Artist Mike Kelley has passed away at his home in Los Angeles, having apparently taken his own life. The tragic news was confirmed to BLOUIN ARTINFO by Helene Winer, of New York’s Metro Pictures gallery, a long-time associate of the artist.
“It is totally shocking that someone would decide to do this, someone who has success and renown and options,” said Winer. “It’s extremely sad.” She added that the artist had been depressed.
Kelley was born in 1954 in a suburb of Detroit, Michigan. He became involved in the city’s music scene as a teen, and while a student at the University of Michigan, formed the influential proto-punk band Destroy All Monsters with fellow artists Jim Shaw, Niagara, and Cary Loren (a retrospective devoted to Destroy All Monsters was held at L.A.’s Prism gallery last year). Together, the band hatched a style of performance that skirted the edge of performance art.
After graduating college in 1976, he moved to Los Angeles to attend the California Institute of the Arts, studying alongside teachers like John Baldessari and Laurie Anderson. Music continued to be a constant passion: he formed another band, “Poetics,” with fellow CalArts students John Miller and Tony Oursler.
One of the greatest ethnomusicologists ever is getting a wider audience.
From the NYT Online:
A decade after his death technology has finally caught up to Lomax’s imagination. Just as he dreamed, his vast archive — some 5,000 hours of sound recordings, 400,000 feet of film, 3,000 videotapes, 5,000 photographs and piles of manuscripts, much of it tucked away in forgotten or inaccessible corners — is being digitized so that the collection can be accessed online. About 17,000 music tracks will be available for free streaming by the end of February, and later some of that music may be for sale as CDs or digital downloads.
On Tuesday, to commemorate what would have been Lomax’s 97th birthday, the Global Jukebox label is releasing “The Alan Lomax Collection From the American Folklife Center,” a digital download sampler of 16 field recordings from different locales and stages of Lomax’s career.
You missed it! (That’s okay, I did too.) But the Arts Library didn’t!
From the Huffington Post Online:
Jan. 28 is celebrated as National Kazoo Day,a day when, according to organizers, Americans are supposed to take time to recognize the kazoo, that musical instrument that takes only a minute to master for a lifetime to annoy.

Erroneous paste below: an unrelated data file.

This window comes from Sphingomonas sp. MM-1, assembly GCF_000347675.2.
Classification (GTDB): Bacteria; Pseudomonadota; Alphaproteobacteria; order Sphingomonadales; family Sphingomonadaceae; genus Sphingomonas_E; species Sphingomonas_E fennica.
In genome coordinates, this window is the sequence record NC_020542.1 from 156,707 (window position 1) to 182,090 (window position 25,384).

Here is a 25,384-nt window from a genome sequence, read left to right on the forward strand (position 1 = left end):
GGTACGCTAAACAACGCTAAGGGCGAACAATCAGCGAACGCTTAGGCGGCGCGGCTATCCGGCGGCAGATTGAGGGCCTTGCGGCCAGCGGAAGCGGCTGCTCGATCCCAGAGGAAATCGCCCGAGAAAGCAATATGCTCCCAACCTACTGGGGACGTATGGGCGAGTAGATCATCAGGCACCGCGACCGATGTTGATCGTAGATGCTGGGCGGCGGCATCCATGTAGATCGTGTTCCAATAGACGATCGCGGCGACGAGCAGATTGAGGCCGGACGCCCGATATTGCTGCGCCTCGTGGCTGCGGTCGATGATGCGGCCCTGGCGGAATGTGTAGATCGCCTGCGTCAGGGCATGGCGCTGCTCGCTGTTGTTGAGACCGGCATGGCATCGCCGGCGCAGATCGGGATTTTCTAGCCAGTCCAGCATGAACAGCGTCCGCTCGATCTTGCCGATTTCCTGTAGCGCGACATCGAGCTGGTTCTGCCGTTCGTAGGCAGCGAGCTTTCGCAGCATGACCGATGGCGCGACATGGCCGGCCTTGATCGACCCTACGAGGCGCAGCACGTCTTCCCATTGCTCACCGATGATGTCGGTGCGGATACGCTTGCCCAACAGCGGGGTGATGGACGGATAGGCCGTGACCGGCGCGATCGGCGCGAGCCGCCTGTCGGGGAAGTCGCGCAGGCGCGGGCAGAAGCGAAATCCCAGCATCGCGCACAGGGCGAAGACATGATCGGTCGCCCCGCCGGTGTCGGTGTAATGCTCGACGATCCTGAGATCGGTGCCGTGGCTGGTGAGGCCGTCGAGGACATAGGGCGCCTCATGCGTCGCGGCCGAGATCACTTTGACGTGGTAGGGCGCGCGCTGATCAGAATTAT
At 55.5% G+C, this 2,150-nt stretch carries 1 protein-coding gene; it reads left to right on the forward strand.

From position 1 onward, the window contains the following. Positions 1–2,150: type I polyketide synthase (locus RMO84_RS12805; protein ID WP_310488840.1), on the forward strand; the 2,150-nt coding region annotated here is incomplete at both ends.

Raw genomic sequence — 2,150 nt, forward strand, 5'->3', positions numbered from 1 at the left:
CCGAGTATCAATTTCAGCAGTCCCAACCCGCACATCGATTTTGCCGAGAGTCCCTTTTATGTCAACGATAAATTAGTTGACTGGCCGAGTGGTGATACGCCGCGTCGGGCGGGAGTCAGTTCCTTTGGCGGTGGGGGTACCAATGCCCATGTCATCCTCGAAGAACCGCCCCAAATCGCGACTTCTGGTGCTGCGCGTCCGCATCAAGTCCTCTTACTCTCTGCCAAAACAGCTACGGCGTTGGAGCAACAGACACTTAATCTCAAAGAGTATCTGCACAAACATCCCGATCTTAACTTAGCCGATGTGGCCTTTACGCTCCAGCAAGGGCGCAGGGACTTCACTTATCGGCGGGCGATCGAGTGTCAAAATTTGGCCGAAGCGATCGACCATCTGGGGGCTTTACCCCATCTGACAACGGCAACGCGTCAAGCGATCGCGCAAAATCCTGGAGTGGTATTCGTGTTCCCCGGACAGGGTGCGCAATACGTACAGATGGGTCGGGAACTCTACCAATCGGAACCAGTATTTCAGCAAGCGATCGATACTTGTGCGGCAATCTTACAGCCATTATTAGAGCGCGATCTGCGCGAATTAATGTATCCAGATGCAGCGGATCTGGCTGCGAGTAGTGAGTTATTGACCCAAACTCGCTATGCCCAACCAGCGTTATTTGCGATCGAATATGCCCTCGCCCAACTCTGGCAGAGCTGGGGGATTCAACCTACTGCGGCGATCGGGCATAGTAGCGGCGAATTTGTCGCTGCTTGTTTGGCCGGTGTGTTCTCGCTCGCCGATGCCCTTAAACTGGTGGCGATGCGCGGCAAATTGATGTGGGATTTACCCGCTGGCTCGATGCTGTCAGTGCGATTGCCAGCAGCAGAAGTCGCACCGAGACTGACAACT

But while the kazoo can be irritating when played by a hyperactive 5-year-old, it is a legitimate musical instrument, according to Scott Paulson, who uses kazoos to help provide soundtracks at silent movie screenings.
“It can be annoying, but it can be a delightful instrument,” Paulson told HuffPost Weird News. “It’s known mostly as a child’s toy, but it has a history of being a ritual instrument in Africa.”
Paulson says those early kazoos were used in rituals where the natives would disguise their voices using an animal horn and the membrane from spider eggs.
“It’s basically a mask of the voice,” he said.
Legend has it that the modern kazoo was invented in 1850 by former slave Alabama Vest of Macon, Ga., who devised the plans and than had it built by clockmaker Thaddeus von Clegg, a German immigrant. It was introduced two years later at the 1852 Georgia State Fair, but the familiar sub shape wasn’t created until 1902.
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UCSD Arts Library Exhibit: The Lost Art of Letters
January 8 through January 27, 2012
This exhibit provides an opportunity for visitors to browse Library books on the topic of penmanship and cursive writing. Visitors will also browse literature outlining the etiquette of letter-writing (particularly ”thank-you” notes.)
While supplies last, visitors are encouraged to write a letter at the exhibit site using stationery and pens provided.
On Wednesday, January 25, 2012 at 3:00 p.m., a free, live event is hosted at the exhibit site: a penmanship expert, local educator Sylvia Rubin, will give quick pointers on how to improve your handwriting. Under this supportive supervision, and with stationery and pens provided by the UCSD Arts Library, visitors will write a neat, tidy letter on-the-spot. At the writer’s request, the UCSD Arts Library will have that very letter delivered to the addressee via the U.S. Postal Service.
Exhibit & event: Lower level, West wing, Geisel Library, UCSD
More information: (858) 822-5758 or email@example.com or http://artslib.ucsd.edu